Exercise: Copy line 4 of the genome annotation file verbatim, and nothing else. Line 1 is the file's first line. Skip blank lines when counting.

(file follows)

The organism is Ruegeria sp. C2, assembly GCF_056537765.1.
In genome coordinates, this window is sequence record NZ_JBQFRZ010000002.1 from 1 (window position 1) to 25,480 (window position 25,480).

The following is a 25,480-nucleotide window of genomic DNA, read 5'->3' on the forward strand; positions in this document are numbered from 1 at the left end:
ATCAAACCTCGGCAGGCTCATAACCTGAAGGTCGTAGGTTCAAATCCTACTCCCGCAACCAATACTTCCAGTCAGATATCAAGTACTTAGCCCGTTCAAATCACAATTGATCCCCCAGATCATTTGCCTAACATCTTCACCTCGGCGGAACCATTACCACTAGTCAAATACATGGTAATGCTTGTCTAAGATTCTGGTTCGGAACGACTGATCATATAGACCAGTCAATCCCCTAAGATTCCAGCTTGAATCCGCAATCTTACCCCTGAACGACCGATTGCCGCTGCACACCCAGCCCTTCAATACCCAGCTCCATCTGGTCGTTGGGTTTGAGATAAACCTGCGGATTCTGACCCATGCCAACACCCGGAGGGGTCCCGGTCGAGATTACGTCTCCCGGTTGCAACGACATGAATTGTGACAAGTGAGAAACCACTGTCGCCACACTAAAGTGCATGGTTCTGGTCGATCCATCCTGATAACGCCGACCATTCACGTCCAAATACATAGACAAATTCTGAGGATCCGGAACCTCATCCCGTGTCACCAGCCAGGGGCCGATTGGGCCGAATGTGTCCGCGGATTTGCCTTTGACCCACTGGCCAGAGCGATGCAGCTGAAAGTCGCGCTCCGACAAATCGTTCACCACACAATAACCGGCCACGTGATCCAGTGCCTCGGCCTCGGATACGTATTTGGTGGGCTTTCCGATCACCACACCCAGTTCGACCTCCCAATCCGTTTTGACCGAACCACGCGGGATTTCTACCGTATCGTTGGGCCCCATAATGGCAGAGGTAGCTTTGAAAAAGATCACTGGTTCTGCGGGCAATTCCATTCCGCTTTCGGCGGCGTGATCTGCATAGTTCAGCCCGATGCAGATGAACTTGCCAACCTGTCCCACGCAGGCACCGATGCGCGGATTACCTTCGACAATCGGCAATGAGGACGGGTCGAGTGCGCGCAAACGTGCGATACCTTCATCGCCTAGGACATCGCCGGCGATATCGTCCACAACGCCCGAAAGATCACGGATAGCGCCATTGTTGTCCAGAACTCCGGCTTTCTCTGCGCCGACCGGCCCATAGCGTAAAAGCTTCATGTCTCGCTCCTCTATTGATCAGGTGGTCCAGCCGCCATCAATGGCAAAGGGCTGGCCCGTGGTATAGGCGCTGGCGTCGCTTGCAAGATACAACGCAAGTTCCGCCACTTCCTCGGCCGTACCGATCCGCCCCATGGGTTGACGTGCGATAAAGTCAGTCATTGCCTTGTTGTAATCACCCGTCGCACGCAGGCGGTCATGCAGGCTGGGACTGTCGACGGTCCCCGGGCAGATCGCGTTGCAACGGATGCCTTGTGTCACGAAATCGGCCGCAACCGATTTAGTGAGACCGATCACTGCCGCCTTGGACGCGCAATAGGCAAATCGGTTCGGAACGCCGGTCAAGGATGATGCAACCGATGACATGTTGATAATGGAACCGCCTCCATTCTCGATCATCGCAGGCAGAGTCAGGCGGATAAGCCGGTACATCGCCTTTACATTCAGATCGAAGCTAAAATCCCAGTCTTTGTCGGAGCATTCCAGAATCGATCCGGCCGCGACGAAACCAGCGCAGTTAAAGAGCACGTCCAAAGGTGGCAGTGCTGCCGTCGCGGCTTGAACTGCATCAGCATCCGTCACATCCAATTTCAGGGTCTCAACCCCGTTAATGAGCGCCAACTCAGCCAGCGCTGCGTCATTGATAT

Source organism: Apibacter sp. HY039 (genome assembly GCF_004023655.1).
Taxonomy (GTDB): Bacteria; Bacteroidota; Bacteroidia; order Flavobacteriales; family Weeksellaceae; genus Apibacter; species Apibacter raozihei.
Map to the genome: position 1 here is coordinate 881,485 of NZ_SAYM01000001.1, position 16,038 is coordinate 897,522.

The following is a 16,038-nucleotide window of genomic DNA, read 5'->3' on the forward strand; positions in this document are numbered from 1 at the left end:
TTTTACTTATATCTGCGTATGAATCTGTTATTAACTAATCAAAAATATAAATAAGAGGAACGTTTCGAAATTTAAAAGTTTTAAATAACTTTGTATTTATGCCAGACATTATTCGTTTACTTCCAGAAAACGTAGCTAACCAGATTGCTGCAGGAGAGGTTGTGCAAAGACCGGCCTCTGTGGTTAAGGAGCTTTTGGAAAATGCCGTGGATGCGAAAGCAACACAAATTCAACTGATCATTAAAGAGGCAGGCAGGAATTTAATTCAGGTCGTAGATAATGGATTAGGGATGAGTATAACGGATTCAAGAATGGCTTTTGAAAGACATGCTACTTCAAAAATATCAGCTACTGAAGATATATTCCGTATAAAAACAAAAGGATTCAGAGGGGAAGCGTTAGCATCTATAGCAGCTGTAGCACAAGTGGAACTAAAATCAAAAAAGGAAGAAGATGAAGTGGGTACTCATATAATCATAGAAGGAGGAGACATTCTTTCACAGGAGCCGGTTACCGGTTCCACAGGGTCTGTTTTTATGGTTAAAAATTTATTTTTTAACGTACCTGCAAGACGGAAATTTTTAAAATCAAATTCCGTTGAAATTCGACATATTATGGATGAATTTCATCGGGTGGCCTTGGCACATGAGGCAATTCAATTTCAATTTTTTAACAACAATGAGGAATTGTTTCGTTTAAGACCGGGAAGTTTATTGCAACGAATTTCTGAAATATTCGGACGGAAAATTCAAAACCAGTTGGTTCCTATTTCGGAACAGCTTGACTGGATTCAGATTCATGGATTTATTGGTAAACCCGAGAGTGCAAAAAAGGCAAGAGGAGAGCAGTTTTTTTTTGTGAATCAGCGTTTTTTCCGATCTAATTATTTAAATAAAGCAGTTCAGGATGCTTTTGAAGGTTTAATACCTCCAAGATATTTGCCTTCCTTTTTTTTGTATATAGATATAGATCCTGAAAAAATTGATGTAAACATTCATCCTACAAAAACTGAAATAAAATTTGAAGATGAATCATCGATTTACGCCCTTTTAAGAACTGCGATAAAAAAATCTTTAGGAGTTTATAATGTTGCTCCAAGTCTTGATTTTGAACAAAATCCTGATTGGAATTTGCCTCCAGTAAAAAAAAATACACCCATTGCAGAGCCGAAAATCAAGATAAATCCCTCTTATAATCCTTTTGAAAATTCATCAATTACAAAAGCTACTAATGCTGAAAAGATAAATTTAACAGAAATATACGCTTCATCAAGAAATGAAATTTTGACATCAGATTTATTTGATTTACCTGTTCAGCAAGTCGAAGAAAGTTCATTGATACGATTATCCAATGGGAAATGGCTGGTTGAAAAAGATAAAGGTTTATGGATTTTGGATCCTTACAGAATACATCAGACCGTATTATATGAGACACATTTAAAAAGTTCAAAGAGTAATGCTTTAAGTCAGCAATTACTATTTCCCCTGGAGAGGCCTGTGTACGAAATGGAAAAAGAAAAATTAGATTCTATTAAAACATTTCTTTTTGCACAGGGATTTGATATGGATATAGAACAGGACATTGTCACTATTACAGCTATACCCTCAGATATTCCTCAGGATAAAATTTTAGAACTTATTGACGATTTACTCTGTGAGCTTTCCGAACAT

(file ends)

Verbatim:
ATCAAACCTCGGCAGGCTCATAACCTGAAGGTCGTAGGTTCAAATCCTACTCCCGCAACCAATACTTCCAGTCAGATATCAAGTACTTAGCCCGTTCAAATCACAATTGATCCCCCAGATCATTTGCCTAACATCTTCACCTCGGCGGAACCATTACCACTAGTCAAATACATGGTAATGCTTGTCTAAGATTCTGGTTCGGAACGACTGATCATATAGACCAGTCAATCCCCTAAGATTCCAGCTTGAATCCGCAATCTTACCCCTGAACGACCGATTGCCGCTGCACACCCAGCCCTTCAATACCCAGCTCCATCTGGTCGTTGGGTTTGAGATAAACCTGCGGATTCTGACCCATGCCAACACCCGGAGGGGTCCCGGTCGAGATTACGTCTCCCGGTTGCAACGACATGAATTGTGACAAGTGAGAAACCACTGTCGCCACACTAAAGTGCATGGTTCTGGTCGATCCATCCTGATAACGCCGACCATTCACGTCCAAATACATAGACAAATTCTGAGGATCCGGAACCTCATCCCGTGTCACCAGCCAGGGGCCGATTGGGCCGAATGTGTCCGCGGATTTGCCTTTGACCCACTGGCCAGAGCGATGCAGCTGAAAGTCGCGCTCCGACAAATCGTTCACCACACAATAACCGGCCACGTGATCCAGTGCCTCGGCCTCGGATACGTATTTGGTGGGCTTTCCGATCACCACACCCAGTTCGACCTCCCAATCCGTTTTGACCGAACCACGCGGGATTTCTACCGTATCGTTGGGCCCCATAATGGCAGAGGTAGCTTTGAAAAAGATCACTGGTTCTGCGGGCAATTCCATTCCGCTTTCGGCGGCGTGATCTGCATAGTTCAGCCCGATGCAGATGAACTTGCCAACCTGTCCCACGCAGGCACCGATGCGCGGATTACCTTCGACAATCGGCAATGAGGACGGGTCGAGTGCGCGCAAACGTGCGATACCTTCATCGCCTAGGACATCGCCGGCGATATCGTCCACAACGCCCGAAAGATCACGGATAGCGCCATTGTTGTCCAGAACTCCGGCTTTCTCTGCGCCGACCGGCCCATAGCGTAAAAGCTTCATGTCTCGCTCCTCTATTGATCAGGTGGTCCAGCCGCCATCAATGGCAAAGGGCTGGCCCGTGGTATAGGCGCTGGCGTCGCTTGCAAGATACAACGCAAGTTCCGCCACTTCCTCGGCCGTACCGATCCGCCCCATGGGTTGACGTGCGATAAAGTCAGTCATTGCCTTGTTGTAATCACCCGTCGCACGCAGGCGGTCATGCAGGCTGGGACTGTCGACGGTCCCCGGGCAGATCGCGTTGCAACGGATGCCTTGTGTCACGAAATCGGCCGCAACCGATTTAGTGAGACCGATCACTGCCGCCTTGGACGCGCAATAGGCAAATCGGTTCGGAACGCCGGTCAAGGATGATGCAACCGATGACATGTTGATAATGGAACCGCCTCCATTCTCGATCATCGCAGGCAGAGTCAGGCGGATAAGCCGGTACATCGCCTTTACATTCAGATCGAAGCTAAAATCCCAGTCTTTGTCGGAGCATTCCAGAATCGATCCGGCCGCGACGAAACCAGCGCAGTTAAAGAGCACGTCCAAAGGTGGCAGTGCTGCCGTCGCGGCTTGAACTGCATCAGCATCCGTCACATCCAATTTCAGGGTCTCAACCCCGTTAATGAGCGCCAACTCAGCCAGCGCTGCGTCATTGATAT